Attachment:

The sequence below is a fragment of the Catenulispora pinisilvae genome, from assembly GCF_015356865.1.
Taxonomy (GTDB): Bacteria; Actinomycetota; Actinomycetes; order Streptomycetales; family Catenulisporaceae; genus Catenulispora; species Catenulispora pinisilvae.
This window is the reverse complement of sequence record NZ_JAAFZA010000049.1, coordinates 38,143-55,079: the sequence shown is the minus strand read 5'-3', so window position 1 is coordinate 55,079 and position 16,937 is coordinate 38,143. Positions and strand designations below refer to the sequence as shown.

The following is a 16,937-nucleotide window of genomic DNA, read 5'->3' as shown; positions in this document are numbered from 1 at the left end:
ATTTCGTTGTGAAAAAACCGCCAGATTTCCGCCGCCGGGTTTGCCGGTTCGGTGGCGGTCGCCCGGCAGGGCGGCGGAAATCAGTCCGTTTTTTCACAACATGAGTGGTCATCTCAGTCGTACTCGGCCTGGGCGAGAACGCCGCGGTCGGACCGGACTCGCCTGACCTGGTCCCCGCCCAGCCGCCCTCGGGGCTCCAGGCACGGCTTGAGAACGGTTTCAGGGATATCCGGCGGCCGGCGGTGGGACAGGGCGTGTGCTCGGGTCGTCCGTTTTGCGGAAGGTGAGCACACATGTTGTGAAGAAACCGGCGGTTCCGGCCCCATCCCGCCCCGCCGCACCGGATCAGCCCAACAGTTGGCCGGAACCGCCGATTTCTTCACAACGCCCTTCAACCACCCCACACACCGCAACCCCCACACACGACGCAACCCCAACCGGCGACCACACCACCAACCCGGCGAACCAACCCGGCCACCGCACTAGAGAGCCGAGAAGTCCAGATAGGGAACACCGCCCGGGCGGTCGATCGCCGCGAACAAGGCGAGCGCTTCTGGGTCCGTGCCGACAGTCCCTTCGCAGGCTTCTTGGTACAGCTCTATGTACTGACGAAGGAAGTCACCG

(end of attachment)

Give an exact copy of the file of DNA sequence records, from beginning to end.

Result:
The sequence below is a fragment of the Catenulispora pinisilvae genome, from assembly GCF_015356865.1.
Taxonomy (GTDB): Bacteria; Actinomycetota; Actinomycetes; order Streptomycetales; family Catenulisporaceae; genus Catenulispora; species Catenulispora pinisilvae.
This window is the reverse complement of sequence record NZ_JAAFZA010000049.1, coordinates 38,143-55,079: the sequence shown is the minus strand read 5'-3', so window position 1 is coordinate 55,079 and position 16,937 is coordinate 38,143. Positions and strand designations below refer to the sequence as shown.

The following is a 16,937-nucleotide window of genomic DNA, read 5'->3' as shown; positions in this document are numbered from 1 at the left end:
ATTTCGTTGTGAAAAAACCGCCAGATTTCCGCCGCCGGGTTTGCCGGTTCGGTGGCGGTCGCCCGGCAGGGCGGCGGAAATCAGTCCGTTTTTTCACAACATGAGTGGTCATCTCAGTCGTACTCGGCCTGGGCGAGAACGCCGCGGTCGGACCGGACTCGCCTGACCTGGTCCCCGCCCAGCCGCCCTCGGGGCTCCAGGCACGGCTTGAGAACGGTTTCAGGGATATCCGGCGGCCGGCGGTGGGACAGGGCGTGTGCTCGGGTCGTCCGTTTTGCGGAAGGTGAGCACACATGTTGTGAAGAAACCGGCGGTTCCGGCCCCATCCCGCCCCGCCGCACCGGATCAGCCCAACAGTTGGCCGGAACCGCCGATTTCTTCACAACGCCCTTCAACCACCCCACACACCGCAACCCCCACACACGACGCAACCCCAACCGGCGACCACACCACCAACCCGGCGAACCAACCCGGCCACCGCACTAGAGAGCCGAGAAGTCCAGATAGGGAACACCGCCCGGGCGGTCGATCGCCGCGAACAAGGCGAGCGCTTCTGGGTCCGTGCCGACAGTCCCTTCGCAGGCTTCTTGGTACAGCTCTATGTACTGACGAAGGAAGTCACCG